Joint

Joint
Joint.svg
Diagram of a typical synovial joint
Gray298.png
Details
SystemMusculoskeletal system
Articular system
Identifiers
LatinArticulus
Junctura
Articulatio
D007596
A03.0.00.000
7490
Anatomical terminology

A joint or articulation (or articular surface) is the connection made between bones in the body which link the skeletal system into a functional whole.[1][2][3] They are constructed to allow for different degrees and types of movement. Some joints, such as the knee, elbow, and shoulder, are self-lubricating, almost frictionless, and are able to withstand compression and maintain heavy loads while still executing smooth and precise movements.[3] Other joints such as sutures between the bones of the skull permit very little movement (only during birth) in order to protect the brain and the sense organs.[3] The connection between a tooth and the jawbone is also called a joint, and is described as a fibrous joint known as a gomphosis. Joints are classified both structurally and functionally.[4]

Classification

Joints are mainly classified structurally and functionally. Structural classification is determined by how the bones connect to each other, while functional classification is determined by the degree of movement between the articulating bones. In practice, there is significant overlap between the two types of classifications.

Clinical, numerical classification

  • monoarticular – concerning one joint
  • oligoarticular or pauciarticular – concerning 2–4 joints
  • polyarticular – concerning 5 or more joints

Structural classification (binding tissue)

Types of joints based upon their structure (L to R): Cartilaginous joint, Fibrous joint, and Synovial joint.

Structural classification names and divides joints according to the type of binding tissue that connects the bones to each other.[1] There are three structural classifications of joints:[5]

Functional classification (movement)

Joints can also be classified functionally according to the type and degree of movement they allow:[1][9] Joint movements are described with reference to the basic anatomical planes.[3]

Joints can also be classified, according to the number of axes of movement they allow, into nonaxial (gliding, as between the proximal ends of the ulna and radius), monoaxial (uniaxial), biaxial and multiaxial.[13] Another classification is according to the degrees of freedom allowed, and distinguished between joints with one, two or three degrees of freedom.[13] A further classification is according to the number and shapes of the articular surfaces: flat, concave and convex surfaces.[13] Types of articular surfaces include trochlear surfaces.[14]

Biomechanical classification

Joints can also be classified based on their anatomy or on their biomechanical properties. According to the anatomic classification, joints are subdivided into simple and compound, depending on the number of bones involved, and into complex and combination joints:[15]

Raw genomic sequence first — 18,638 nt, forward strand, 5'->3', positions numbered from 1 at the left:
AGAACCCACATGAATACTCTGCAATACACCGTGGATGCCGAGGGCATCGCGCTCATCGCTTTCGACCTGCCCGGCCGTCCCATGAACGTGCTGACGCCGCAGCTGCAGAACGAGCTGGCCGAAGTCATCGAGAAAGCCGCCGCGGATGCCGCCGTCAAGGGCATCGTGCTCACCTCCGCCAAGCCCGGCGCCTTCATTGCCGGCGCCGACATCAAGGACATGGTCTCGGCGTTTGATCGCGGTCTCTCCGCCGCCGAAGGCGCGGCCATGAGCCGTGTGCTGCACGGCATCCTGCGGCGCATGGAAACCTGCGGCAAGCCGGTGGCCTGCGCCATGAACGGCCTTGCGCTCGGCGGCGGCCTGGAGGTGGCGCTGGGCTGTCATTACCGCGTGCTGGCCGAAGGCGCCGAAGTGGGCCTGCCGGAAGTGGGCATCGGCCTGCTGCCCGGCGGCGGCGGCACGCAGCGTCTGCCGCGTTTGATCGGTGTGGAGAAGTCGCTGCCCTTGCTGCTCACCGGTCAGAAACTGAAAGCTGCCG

1. Simple joint: two articulation surfaces (e.g. shoulder joint, hip joint)
  2. Compound joint: three or more articulation surfaces (e.g. radiocarpal joint)
  3. Complex joint: two or more articulation surfaces and an articular disc or meniscus (e.g. knee joint)

Anatomical

The joints may be classified anatomically into the following groups:

  1. Joints of hand
  2. Elbow joints
  3. Wrist joints
  4. Axillary articulations
  5. Sternoclavicular joints
  6. Vertebral articulations
  7. Temporomandibular joints
  8. Sacroiliac joints
  9. Hip joints
  10. Knee joints
  11. Articulations of foot
Other Languages
العربية: مفصل (أحياء)
ܐܪܡܝܐ: ܫܪܝܬܐ
авар: Рищи
azərbaycanca: Oynaq
български: Става
bosanski: Zglob
brezhoneg: Mell (korf)
čeština: Kloub
Deutsch: Gelenk
Ελληνικά: Άρθρωση
Esperanto: Artiko
euskara: Artikulazio
فارسی: مفصل
Gàidhlig: Alt (corp)
한국어: 관절
հայերեն: Հոդ
hrvatski: Zglob
Bahasa Indonesia: Sendi
interlingua: Articulation
íslenska: Liðamót
italiano: Articolazione
עברית: מפרק
Basa Jawa: Sendhi
ქართული: სახსარი
Kreyòl ayisyen: Atikilasyon
Кыргызча: Муун (анатомия)
Latina: Articulus
latviešu: Locītava
lietuvių: Sąnarys
Limburgs: Gewerf
magyar: Ízület
македонски: Зглоб
മലയാളം: അസ്ഥിസന്ധി
Nederlands: Gewricht
日本語: 関節
norsk: Ledd
norsk nynorsk: Ledd
português: Articulação
română: Articulație
Runa Simi: Tullu muqu
русский: Сустав
Scots: Jynt
Simple English: Joint
slovenčina: Kĺb (anatómia)
slovenščina: Sklep
کوردی: جومگە
српски / srpski: Зглоб
srpskohrvatski / српскохрватски: Zglob
suomi: Nivel
svenska: Led
Tagalog: Kasu-kasuan
தமிழ்: மூட்டு
తెలుగు: కీలు
Türkçe: Eklem
українська: Суглоб
Tiếng Việt: Khớp xương
walon: Djonteure
Winaray: Kaluluthán
吴语: 关节
ייִדיש: געלענק
粵語:
中文: 关节